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People v. Smith

April 9, 2009

THE PEOPLE, PLAINTIFF AND RESPONDENT,
v.
ANTHONY CRAIG SMITH, DEFENDANT AND APPELLANT.



(Solano County Super. Ct. No. VCR184797) Trial Judge Honorable Allan P. Carter

The opinion of the court was delivered by: Dondero, J.*fn9

CERTIFIED FOR PUBLICATION

Defendant Anthony Craig Smith (Smith) appeals from a felony narcotics conviction, asserting as error the trial court‟s denial of his motion to suppress evidence unreasonably obtained during a "public strip search." (Pen. Code, § 1538.5) We affirm, concluding that the police officer‟s search, effected by pulling back the waistband of Smith‟s underwear and visually inspecting his crotch area, did not constitute a public strip search and met constitutional standards, in light of Smith‟s parole status and reduced expectation of privacy.

FACTUAL BACKGROUND

On June 23, 2006, at around 11:30 a.m., Officer Robert Greenberg (Officer Greenberg) and Corporal Brian Estudillo (Corporal Estudillo) of the Vallejo Police Department were on patrol in the area around the Vallejo Inn. Officer Greenberg knew, from prior service calls and his law enforcement experience in the city, that this was a high-crime area. He testified: "There‟s a lot of criminal activity that goes on there, such as people possessing drugs, selling drugs, manufacturing drugs, people possessing stolen property, . . . sexual assaults . . . ." When he and Corporal Estudillo arrived at the Vallejo Inn, they observed a man trying to open a window of a hotel room on the ground floor to gain access to the room. They exited their patrol cars, intending to approach the suspect, and as they did so, they noticed Smith sitting in the driver‟s seat of a car parked directly in front of the same hotel room. Officer Greenberg decided to investigate the situation further. While Corporal Estudillo contacted the suspect at the hotel window, Officer Greenberg approached Smith, who was exiting his vehicle.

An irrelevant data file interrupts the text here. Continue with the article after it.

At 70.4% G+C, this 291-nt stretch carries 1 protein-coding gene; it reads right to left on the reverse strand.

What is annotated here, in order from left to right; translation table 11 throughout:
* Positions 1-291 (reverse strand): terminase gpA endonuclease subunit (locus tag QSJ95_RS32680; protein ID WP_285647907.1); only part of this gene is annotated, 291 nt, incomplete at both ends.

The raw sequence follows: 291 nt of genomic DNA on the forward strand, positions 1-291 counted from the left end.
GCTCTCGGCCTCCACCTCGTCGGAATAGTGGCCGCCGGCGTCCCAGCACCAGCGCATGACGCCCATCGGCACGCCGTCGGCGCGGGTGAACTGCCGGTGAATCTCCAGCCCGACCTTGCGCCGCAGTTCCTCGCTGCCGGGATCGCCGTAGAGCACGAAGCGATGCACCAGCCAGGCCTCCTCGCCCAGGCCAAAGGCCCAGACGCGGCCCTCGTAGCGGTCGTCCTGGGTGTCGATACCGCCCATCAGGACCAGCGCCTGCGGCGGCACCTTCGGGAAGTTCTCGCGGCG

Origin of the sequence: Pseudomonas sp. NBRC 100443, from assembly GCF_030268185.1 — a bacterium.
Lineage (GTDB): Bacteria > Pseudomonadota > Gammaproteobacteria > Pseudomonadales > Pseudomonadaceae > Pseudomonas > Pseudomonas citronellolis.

Officer Greenberg asked Smith what he was doing at the hotel, whether he was on probation or parole, and whether he could search him. Smith said he was on parole, "go ahead," or "something to that effect." At some point during the incident, Officer Greenberg confirmed through dispatch that Smith was on parole from a conviction for possession of cocaine base for sale. In accordance with his standard safety practice when searching probationers and parolees, Officer Greenberg handcuffed Smith. Officer Greenberg conducted a pat down search of Smith and then a thorough search of his car, but did not discover any contraband.

Because of the high incidence of drug activity in the area and Smith‟s history of selling narcotics, as well as his own feeling that Smith had contraband in his underwear, Officer Greenberg told Smith that he was "gonna check his pants and see if he had anything in there." At that point, Smith became uncooperative, so Corporal Estudillo and another police officer placed him in control holds. Officer Greenberg performed the search inside the crook of the open back door of a patrol car with the other two officers standing around Smith, to protect his privacy. The search took place in the back of the hotel parking lot, which did not face the street, but rather, a fenced-in area. Officer Greenberg could not recall if other people were in the area or if other cars were parked in the lot. He testified, however, that the search was "not on Sonoma Boulevard where cars are consistently driving through the back parking lot" and that "[at] that time of morning, there aren‟t that many people around most of the time. There [are] not a lot of cars there."